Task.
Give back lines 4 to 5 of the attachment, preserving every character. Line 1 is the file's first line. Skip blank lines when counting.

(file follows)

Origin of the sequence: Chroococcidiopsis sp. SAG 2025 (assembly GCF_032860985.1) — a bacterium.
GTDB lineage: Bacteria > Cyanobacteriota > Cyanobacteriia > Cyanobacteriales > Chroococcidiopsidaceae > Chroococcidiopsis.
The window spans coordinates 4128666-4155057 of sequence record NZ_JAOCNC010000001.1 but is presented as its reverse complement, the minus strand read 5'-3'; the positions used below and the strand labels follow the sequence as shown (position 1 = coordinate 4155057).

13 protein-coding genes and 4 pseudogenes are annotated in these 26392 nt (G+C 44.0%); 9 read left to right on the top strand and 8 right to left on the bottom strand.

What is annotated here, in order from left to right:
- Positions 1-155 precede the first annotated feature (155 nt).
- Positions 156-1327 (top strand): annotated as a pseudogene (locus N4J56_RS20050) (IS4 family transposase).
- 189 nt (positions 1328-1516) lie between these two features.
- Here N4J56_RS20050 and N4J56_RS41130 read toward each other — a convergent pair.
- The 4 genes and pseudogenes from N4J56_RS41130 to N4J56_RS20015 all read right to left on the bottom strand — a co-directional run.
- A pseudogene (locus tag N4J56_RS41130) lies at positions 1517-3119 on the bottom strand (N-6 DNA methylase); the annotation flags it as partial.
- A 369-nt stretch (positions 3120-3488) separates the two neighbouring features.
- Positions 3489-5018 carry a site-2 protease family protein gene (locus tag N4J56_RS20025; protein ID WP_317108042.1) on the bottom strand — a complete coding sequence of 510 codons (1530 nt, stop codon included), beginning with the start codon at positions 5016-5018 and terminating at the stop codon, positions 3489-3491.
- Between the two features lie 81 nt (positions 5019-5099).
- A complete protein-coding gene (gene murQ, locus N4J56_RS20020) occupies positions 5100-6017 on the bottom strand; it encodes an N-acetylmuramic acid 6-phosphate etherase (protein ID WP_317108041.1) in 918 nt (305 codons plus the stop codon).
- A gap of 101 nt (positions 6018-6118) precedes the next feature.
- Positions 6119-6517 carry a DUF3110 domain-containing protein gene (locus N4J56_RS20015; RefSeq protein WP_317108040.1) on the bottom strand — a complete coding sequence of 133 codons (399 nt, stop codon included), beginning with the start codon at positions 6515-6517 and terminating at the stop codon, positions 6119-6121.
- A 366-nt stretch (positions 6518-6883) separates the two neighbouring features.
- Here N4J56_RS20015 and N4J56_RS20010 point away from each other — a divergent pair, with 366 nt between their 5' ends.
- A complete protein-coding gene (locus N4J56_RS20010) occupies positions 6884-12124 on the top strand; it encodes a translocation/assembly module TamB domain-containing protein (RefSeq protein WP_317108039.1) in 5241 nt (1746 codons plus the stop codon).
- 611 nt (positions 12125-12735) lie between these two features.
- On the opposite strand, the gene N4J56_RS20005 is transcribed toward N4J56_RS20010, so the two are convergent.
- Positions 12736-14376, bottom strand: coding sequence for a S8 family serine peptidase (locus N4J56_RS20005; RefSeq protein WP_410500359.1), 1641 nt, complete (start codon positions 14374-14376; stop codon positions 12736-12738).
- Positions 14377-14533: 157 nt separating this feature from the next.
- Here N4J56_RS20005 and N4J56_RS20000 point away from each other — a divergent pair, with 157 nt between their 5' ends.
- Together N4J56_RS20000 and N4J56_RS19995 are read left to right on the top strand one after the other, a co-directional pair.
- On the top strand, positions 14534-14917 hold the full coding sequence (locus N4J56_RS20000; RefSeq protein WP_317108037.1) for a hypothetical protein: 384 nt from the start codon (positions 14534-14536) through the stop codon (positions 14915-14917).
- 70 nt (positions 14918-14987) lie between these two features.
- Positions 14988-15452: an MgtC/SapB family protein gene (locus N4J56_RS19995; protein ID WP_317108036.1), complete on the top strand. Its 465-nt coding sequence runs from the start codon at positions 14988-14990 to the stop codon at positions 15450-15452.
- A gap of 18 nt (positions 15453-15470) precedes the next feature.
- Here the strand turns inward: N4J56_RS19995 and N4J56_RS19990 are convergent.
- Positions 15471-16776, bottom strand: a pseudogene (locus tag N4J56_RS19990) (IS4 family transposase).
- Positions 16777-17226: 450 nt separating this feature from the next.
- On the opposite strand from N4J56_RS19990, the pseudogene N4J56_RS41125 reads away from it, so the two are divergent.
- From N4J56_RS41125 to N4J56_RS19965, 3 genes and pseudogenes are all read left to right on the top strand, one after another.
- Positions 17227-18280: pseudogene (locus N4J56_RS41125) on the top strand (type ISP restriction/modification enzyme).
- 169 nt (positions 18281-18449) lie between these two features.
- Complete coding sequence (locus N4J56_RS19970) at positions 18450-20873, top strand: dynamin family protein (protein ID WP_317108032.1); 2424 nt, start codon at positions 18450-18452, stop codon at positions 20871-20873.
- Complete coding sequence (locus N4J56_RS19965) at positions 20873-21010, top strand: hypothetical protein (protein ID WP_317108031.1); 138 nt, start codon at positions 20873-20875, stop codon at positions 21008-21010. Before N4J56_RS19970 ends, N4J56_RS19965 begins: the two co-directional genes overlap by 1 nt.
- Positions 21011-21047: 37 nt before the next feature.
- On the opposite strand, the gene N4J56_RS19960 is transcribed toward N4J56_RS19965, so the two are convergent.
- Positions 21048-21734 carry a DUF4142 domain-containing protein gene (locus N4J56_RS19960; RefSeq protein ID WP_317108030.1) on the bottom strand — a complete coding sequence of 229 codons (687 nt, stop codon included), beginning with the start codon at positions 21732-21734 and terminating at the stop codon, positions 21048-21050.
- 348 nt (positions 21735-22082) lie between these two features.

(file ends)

13 protein-coding genes and 4 pseudogenes are annotated in these 26392 nt (G+C 44.0%); 9 read left to right on the top strand and 8 right to left on the bottom strand.

What is annotated here, in order from left to right: